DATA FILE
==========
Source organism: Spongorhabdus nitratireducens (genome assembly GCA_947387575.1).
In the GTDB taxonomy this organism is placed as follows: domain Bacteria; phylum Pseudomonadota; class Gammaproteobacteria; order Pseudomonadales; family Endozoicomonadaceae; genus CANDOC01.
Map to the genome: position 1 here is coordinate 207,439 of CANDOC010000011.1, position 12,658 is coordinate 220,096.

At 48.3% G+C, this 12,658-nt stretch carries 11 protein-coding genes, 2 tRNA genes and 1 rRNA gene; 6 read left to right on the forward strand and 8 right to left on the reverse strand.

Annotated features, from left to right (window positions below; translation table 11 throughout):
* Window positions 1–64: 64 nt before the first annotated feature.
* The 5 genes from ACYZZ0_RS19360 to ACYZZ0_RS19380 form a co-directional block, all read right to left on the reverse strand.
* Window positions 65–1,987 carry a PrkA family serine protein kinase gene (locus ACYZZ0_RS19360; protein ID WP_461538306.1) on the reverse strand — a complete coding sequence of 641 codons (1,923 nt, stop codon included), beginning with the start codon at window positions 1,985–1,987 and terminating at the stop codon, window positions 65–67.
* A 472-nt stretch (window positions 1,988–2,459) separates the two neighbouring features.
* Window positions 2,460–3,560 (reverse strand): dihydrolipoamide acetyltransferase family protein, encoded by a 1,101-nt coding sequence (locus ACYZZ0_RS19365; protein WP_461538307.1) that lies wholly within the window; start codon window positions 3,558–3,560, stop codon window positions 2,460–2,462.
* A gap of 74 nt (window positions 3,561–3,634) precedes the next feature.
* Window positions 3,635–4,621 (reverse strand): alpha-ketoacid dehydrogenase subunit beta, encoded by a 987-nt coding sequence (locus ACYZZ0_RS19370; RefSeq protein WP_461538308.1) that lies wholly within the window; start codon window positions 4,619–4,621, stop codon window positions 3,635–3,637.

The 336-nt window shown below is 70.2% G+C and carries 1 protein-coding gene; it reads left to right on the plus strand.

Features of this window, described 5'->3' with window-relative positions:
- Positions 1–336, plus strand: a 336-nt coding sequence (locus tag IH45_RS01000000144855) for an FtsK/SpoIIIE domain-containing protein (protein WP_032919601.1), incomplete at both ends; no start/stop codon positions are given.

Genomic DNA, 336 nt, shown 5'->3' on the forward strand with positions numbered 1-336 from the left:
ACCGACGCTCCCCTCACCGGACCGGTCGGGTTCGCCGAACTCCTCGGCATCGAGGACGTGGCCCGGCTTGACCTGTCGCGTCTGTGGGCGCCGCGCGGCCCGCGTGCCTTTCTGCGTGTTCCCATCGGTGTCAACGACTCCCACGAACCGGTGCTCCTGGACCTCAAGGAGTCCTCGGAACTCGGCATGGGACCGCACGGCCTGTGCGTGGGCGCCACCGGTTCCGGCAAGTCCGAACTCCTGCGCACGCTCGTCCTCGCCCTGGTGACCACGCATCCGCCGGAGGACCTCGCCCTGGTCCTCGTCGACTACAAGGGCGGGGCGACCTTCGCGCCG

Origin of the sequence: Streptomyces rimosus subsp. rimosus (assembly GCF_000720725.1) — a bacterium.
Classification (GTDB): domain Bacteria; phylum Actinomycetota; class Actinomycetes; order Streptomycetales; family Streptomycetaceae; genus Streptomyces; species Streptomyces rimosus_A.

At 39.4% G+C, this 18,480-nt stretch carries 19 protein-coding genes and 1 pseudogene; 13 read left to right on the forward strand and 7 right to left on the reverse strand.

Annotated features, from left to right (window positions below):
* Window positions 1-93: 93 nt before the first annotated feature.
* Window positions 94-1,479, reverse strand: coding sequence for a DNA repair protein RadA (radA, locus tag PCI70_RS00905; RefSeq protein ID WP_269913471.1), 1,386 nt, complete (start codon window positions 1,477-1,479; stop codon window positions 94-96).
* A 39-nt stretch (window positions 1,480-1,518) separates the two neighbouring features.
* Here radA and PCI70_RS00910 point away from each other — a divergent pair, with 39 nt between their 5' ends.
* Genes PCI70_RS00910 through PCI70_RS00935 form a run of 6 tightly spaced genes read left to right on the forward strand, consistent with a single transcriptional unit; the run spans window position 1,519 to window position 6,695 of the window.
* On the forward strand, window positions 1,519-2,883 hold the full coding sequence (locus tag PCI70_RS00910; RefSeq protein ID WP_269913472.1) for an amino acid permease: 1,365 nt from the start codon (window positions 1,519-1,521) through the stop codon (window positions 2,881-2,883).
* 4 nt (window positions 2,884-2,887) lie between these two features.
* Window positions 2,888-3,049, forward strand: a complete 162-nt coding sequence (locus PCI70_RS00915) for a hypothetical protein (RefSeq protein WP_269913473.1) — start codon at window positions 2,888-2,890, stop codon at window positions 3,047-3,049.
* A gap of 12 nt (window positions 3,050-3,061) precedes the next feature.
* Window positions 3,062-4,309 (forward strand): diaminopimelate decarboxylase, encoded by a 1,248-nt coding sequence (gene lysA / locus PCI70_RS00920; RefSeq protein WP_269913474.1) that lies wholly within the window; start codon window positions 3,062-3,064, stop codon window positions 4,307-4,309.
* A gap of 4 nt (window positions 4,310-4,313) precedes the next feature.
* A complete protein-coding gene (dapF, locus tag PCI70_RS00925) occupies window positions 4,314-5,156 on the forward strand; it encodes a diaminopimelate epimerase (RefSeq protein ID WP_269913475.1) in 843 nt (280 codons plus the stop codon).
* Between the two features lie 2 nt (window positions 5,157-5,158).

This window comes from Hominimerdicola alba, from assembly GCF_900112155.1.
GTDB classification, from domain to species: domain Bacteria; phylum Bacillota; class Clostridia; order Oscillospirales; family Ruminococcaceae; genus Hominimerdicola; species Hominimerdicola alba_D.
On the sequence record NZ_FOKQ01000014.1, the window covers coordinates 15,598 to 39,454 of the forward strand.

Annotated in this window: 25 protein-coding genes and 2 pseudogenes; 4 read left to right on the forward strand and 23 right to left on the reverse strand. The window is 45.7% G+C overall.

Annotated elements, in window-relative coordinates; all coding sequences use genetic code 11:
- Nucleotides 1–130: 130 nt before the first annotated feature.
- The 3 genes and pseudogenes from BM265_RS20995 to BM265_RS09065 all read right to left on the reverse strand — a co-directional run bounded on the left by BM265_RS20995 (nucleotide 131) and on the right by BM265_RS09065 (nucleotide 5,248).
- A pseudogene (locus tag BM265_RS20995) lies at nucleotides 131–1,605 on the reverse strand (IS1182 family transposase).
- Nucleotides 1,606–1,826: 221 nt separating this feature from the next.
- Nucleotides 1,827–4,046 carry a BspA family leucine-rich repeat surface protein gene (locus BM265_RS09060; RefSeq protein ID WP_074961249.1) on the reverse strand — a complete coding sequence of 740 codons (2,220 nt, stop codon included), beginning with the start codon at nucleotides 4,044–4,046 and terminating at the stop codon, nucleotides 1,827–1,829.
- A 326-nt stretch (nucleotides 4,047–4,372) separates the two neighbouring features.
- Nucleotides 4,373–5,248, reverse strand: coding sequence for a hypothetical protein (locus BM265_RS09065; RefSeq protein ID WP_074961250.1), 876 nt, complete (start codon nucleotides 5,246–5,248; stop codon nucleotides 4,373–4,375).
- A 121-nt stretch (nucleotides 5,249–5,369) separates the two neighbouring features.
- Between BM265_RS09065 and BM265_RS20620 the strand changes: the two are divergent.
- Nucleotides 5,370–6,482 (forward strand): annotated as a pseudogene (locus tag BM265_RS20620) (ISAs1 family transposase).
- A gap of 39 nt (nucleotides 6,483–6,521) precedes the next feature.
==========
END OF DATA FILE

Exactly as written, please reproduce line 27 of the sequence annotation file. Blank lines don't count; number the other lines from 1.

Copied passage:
* On the forward strand, window positions 1,519-2,883 hold the full coding sequence (locus tag PCI70_RS00910; RefSeq protein ID WP_269913472.1) for an amino acid permease: 1,365 nt from the start codon (window positions 1,519-1,521) through the stop codon (window positions 2,881-2,883).